Carnival of Souls by Melissa Marr

carnival-of-souls-melissa-marrCarnival of Souls
by Melissa Marr
2012

I picked this up randomly at the library because I remembered enjoying Marr’s previous book Wicked Lovely. And Carnival of Souls was fabulous to begin with. And then it got really kind of skeevy. And then it ended abruptly without any resolution.

I assume there were plans for a second book or two in this “series” but really it should be another part or two in this book. (Instead, there was apparently a reprint of the same book with a different title, Carnival of Secrets.)

Things this book does really well:
The characters are all full characters such that even when they consider each other their enemies, the reader is left rooting for each of them and not sure what to do about the conflicts between them. Because they’re all trying to survive in a really rough world!

On a related note: the world-building in which there are witches and daimons (and humans, but they hardly matter) and they hate each other. They each think the other are dangerous creatures that need to be put down, and you can see the point of view given that there are protagonists on all sorts of sides within this conflict.

Thing this book does not-so-well:
Keeping me rooting for all the protagonists. I started out really rooting for all of these characters, and understanding why they’re making some pretty messed up choices given the situations they’re finding themselves in. But as time goes by and they keep on making ever more horrible decisions for poorer reasons, I lose a fair bit of respect for a lot of them.

Thing this book does terribly:
Come to any sort of resolution. The book ends on a big reveal, but it’s the kind of reveal that generally acts as the turning point of a book rather than the conclusion. About 50 pages before the end, I was already getting suspicious because Marr kept on adding complexities rather than even advancing the timeline such that a resolution was possible. This is something that I generally see in long but unfinished fanfic, but didn’t expect in a published novel. It was annoying. This was essentially half a book and doesn’t stand on it’s own.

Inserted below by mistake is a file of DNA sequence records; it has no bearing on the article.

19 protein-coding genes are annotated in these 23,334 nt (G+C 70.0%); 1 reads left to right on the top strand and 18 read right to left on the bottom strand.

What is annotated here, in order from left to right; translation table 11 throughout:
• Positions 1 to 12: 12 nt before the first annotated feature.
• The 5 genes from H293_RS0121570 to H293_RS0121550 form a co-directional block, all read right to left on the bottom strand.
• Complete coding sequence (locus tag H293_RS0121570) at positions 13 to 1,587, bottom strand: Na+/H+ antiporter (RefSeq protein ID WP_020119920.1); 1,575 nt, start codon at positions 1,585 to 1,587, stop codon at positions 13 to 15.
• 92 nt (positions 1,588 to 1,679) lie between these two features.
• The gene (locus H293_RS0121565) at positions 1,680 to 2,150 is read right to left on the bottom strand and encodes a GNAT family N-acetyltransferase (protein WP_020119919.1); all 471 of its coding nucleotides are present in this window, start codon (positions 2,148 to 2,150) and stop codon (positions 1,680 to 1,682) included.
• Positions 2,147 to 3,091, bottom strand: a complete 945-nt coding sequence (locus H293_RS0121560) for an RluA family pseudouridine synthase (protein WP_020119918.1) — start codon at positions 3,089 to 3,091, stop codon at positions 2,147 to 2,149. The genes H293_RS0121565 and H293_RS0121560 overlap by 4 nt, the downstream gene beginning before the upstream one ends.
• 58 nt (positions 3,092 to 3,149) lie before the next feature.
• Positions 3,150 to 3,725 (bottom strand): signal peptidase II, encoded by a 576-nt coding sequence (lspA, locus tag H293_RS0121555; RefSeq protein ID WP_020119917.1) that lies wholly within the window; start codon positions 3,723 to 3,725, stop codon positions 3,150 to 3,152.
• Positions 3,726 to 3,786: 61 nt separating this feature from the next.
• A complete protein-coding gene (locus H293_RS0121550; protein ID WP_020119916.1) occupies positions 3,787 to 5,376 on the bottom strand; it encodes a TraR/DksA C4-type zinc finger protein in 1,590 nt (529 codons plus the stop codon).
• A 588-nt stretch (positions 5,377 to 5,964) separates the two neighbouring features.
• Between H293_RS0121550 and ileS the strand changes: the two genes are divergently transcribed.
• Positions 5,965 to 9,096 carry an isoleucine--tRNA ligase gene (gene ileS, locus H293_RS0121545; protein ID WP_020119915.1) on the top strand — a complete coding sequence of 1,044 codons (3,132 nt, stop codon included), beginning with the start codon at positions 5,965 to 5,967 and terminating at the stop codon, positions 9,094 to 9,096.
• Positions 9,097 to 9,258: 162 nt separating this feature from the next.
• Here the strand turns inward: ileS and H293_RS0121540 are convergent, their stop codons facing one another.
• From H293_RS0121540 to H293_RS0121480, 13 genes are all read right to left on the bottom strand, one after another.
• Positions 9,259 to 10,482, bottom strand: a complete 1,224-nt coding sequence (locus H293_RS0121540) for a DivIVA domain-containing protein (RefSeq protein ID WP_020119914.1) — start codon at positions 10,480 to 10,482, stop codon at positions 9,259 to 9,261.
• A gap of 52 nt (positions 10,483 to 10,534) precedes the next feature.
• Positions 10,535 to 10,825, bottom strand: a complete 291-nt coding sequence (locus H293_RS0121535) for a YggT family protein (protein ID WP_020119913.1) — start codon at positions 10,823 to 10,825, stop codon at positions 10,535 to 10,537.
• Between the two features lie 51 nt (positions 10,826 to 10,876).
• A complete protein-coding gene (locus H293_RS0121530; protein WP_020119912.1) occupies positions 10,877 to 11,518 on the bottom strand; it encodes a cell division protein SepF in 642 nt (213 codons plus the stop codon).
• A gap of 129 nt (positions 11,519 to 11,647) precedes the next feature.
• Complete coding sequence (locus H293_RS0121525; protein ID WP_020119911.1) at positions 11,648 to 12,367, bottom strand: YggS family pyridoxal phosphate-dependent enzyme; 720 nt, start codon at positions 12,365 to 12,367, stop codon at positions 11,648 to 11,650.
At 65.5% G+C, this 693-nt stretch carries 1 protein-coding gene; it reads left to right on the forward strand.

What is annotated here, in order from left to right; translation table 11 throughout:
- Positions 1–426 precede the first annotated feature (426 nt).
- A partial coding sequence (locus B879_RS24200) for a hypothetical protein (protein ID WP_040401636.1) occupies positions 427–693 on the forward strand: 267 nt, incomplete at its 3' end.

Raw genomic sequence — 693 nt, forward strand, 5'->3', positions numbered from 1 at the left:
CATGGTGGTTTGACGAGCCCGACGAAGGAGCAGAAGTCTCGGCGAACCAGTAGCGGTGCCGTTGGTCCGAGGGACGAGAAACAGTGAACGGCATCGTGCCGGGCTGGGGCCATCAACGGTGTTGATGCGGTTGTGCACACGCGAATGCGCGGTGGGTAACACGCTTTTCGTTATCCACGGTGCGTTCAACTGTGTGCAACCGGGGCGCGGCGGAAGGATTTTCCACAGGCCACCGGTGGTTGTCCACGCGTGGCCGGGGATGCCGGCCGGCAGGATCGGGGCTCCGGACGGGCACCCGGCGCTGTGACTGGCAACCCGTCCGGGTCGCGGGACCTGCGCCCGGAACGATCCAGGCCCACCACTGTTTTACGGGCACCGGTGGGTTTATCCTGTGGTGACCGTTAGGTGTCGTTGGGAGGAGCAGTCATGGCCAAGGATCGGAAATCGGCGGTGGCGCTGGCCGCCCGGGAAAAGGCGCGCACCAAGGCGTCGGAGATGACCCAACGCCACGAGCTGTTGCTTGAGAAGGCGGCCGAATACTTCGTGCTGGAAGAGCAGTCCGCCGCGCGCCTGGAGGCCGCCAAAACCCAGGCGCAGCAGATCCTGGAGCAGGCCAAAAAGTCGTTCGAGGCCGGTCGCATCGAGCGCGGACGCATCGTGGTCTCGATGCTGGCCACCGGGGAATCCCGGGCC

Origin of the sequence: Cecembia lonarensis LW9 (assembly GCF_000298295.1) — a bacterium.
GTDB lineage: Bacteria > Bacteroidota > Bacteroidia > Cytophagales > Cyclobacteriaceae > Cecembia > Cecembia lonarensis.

Disappointing given how much I was enjoying it to begin with.

4 comments on “Carnival of Souls by Melissa Marr

  1. Anna says:

    I was really curious to see how a book could go so wrong so quickly, so I just finished this yesterday, and, man, you are right on all points! A really interesting world and relatively sympathetic characters for about two-thirds of the book, then a quick u-turn where I suddenly hate pretty much all the characters, and then it just ends. Even with your warning above, I was speculating that perhaps they would all be killed in the last couple pages, but that would have been too satisfying an end.

    I will also add that it was so similar to Daughter of Smoke and Bones that I was side-eyeing it a bit for plagiarism, but despite my lukewarm review, Daughter of Smoke and Bones was significantly better and also has two sequels already published.

    • Rebecca says:

      Which reminds me that I really do need to read Daughter of Smoke and Bones. That first chapter is hard to get through, though.

      • Anna says:

        I have to say that I’m a little comforted by you struggling with it, too, though I thought you wouldn’t so much, since you don’t have nearly the issue with Mary Sue that I do. Is it just so Mary Sue that even you can’t handle it, or are you having different issues?

        • Rebecca says:

          The classic Mary Sue is perfect in all ways, except for possibly a few cutesy weaknesses. But while the narration treats the main character of Daughter of Smoke and Bone like she’s a Mary Sue, her actions and decisions in the first chapter are so idiotic that it makes me wince. Is this behavior that the author thinks is smart or witty or even acceptable? Really?

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